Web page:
Skip to content
interest rates person holding phone

Dual Agency Question: 1031 Exchange Delayed … Who Pays the Buyer’s Rate Lock?

In dual agency, the real estate licensee acts on behalf of both the buyers and sellers, and has fiduciary duty to both parties. Dual agency can be appealing, but sometimes tricky situations arise.

A CRES-insured dual agency member ran into a snag on a sale with a 1031 exchange in an addendum. A 1031 exchange, so named after Section 1031 of the Internal Revenue Code, is basically a swap of investment property used to defer capital gains tax. There are specific rules and timeframes about designating the replacement property as part of a 1031 exchange. In this particular case, the seller was slow in working on the 1031 exchange and requested an extension.

The extension wasn’t long, and the buyers had been willing to agree to the extension, but their rate lock was set to expire before the date of the extension. It would cost $95 a day to extend the rate lock, and the 1031 exchange addendum also stated that the 1031 exchange would happen “at no additional cost to the buyer.”

Our client called CRES ClaimPrevent® Legal Services for advice on this situation.

Add Another Addendum and Pay the Fee

The 1031 sale was part of the contract between the buyer and seller. Since the parties agreed in the first addendum that the 1031 would be accomplished “at no cost to the buyer,” an attorney recommended a second addendum to resolve the issue.

The second addendum should state that closing would be extended to the new date requested by the seller, at sellers’ request, and the sellers would pay the buyers’ rate lock extension of $95 per day from the day the initial rate lock expires until closing.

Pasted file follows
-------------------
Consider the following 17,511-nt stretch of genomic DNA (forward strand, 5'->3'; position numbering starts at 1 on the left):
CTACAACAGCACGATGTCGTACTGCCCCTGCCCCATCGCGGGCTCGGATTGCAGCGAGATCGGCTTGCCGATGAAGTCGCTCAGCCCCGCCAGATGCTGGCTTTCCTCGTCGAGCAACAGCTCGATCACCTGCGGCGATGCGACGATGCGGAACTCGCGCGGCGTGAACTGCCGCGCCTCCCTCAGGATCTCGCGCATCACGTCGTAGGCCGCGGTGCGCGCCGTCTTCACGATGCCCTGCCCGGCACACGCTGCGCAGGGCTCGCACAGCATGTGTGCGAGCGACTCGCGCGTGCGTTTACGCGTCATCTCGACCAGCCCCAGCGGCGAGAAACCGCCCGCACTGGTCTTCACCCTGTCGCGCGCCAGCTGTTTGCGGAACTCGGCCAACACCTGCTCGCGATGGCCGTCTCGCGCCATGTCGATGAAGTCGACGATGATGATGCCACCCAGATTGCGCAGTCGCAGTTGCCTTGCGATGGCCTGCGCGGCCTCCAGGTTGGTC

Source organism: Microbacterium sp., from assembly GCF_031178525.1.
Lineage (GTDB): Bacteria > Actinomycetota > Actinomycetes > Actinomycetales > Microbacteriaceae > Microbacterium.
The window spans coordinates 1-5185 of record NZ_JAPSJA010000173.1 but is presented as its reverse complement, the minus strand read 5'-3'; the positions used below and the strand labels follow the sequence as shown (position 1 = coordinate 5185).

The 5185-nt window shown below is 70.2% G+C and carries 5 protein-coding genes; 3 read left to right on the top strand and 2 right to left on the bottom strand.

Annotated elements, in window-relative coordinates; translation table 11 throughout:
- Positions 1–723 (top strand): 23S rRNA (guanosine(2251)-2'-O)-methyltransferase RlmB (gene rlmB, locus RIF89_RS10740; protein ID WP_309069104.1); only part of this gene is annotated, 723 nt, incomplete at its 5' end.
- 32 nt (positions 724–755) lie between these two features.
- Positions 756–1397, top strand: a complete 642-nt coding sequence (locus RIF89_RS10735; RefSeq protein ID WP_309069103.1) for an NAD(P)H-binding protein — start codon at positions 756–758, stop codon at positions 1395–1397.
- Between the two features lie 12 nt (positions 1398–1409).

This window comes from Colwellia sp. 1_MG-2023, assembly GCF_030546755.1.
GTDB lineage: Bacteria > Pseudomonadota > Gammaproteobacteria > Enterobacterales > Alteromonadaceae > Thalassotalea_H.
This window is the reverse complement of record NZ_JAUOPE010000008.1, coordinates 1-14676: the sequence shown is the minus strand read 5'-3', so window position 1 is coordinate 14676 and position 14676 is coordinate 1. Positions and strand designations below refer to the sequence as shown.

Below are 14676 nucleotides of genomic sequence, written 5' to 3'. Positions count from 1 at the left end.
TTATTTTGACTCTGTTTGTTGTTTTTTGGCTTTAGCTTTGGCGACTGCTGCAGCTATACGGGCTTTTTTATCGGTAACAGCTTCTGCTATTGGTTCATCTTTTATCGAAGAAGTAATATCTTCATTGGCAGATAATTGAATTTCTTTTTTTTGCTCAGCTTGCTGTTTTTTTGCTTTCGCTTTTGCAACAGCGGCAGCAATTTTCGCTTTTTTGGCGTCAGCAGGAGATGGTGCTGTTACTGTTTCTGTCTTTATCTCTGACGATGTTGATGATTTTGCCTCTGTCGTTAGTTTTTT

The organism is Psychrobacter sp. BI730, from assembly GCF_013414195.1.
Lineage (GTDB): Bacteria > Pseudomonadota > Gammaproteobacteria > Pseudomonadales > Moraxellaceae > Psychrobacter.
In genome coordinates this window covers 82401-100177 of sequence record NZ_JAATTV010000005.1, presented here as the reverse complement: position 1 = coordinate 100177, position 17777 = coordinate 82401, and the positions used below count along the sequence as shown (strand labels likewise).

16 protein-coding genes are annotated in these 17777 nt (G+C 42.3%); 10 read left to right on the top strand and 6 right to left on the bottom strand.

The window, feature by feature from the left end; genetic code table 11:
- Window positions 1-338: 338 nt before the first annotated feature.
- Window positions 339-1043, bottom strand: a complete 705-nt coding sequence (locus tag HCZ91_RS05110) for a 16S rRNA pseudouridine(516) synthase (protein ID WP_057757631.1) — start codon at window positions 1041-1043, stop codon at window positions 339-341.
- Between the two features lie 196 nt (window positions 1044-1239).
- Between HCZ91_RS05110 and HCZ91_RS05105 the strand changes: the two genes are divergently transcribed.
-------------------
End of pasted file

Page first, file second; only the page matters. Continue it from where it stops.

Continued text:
As part of this process, the real estate licensee must document the transaction in writing. Best practice is to save related emails in the transaction file and to keep clients updated in writing.

Do You Need Advice from the CRES Legal Team?

Sometimes situations start off smoothly and get sticky. If you’re not sure of the next step to serve your buyer and seller without landing in legal trouble, it pays to have someone on hand to answer your questions.

If you’re a CRES real estate Errors and Omissions member, you can call CRES ClaimPrevent® Legal Services 7 days a week for free expert legal advice. Members receive a prompt response from an experienced attorney—within 4 hours or the next business day. In addition, our legal services confirm recommendations in writing. We want to help clients prevent claims, and this is just one of the ways we do that.

Can we help you with your E&O policy? Learn more about real estate E&O in your state.

Back To Top